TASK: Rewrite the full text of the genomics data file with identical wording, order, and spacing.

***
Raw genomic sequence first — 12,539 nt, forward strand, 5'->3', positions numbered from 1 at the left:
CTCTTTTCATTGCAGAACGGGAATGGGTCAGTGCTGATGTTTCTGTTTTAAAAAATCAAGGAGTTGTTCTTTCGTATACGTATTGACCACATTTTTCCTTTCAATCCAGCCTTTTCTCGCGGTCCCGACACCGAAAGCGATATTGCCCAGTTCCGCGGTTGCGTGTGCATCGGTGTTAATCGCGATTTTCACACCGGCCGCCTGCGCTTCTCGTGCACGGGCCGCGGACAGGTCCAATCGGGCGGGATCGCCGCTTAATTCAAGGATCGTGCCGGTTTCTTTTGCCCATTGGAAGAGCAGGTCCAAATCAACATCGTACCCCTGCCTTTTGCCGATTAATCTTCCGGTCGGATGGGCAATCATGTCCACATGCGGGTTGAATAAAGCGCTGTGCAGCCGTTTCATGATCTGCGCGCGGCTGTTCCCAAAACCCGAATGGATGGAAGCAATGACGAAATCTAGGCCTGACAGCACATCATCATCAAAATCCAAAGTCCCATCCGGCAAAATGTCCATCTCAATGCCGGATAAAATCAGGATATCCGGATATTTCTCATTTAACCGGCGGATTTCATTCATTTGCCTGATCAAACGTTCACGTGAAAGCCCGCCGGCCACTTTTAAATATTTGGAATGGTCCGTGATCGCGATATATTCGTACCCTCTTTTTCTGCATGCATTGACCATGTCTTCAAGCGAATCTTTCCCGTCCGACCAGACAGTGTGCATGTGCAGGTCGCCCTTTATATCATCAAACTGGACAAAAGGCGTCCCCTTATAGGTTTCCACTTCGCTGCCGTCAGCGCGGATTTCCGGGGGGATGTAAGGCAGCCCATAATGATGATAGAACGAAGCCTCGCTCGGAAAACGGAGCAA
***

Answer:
Raw genomic sequence first — 12,539 nt, forward strand, 5'->3', positions numbered from 1 at the left:
CTCTTTTCATTGCAGAACGGGAATGGGTCAGTGCTGATGTTTCTGTTTTAAAAAATCAAGGAGTTGTTCTTTCGTATACGTATTGACCACATTTTTCCTTTCAATCCAGCCTTTTCTCGCGGTCCCGACACCGAAAGCGATATTGCCCAGTTCCGCGGTTGCGTGTGCATCGGTGTTAATCGCGATTTTCACACCGGCCGCCTGCGCTTCTCGTGCACGGGCCGCGGACAGGTCCAATCGGGCGGGATCGCCGCTTAATTCAAGGATCGTGCCGGTTTCTTTTGCCCATTGGAAGAGCAGGTCCAAATCAACATCGTACCCCTGCCTTTTGCCGATTAATCTTCCGGTCGGATGGGCAATCATGTCCACATGCGGGTTGAATAAAGCGCTGTGCAGCCGTTTCATGATCTGCGCGCGGCTGTTCCCAAAACCCGAATGGATGGAAGCAATGACGAAATCTAGGCCTGACAGCACATCATCATCAAAATCCAAAGTCCCATCCGGCAAAATGTCCATCTCAATGCCGGATAAAATCAGGATATCCGGATATTTCTCATTTAACCGGCGGATTTCATTCATTTGCCTGATCAAACGTTCACGTGAAAGCCCGCCGGCCACTTTTAAATATTTGGAATGGTCCGTGATCGCGATATATTCGTACCCTCTTTTTCTGCATGCATTGACCATGTCTTCAAGCGAATCTTTCCCGTCCGACCAGACAGTGTGCATGTGCAGGTCGCCCTTTATATCATCAAACTGGACAAAAGGCGTCCCCTTATAGGTTTCCACTTCGCTGCCGTCAGCGCGGATTTCCGGGGGGATGTAAGGCAGCCCATAATGATGATAGAACGAAGCCTCGCTCGGAAAACGGAGCAA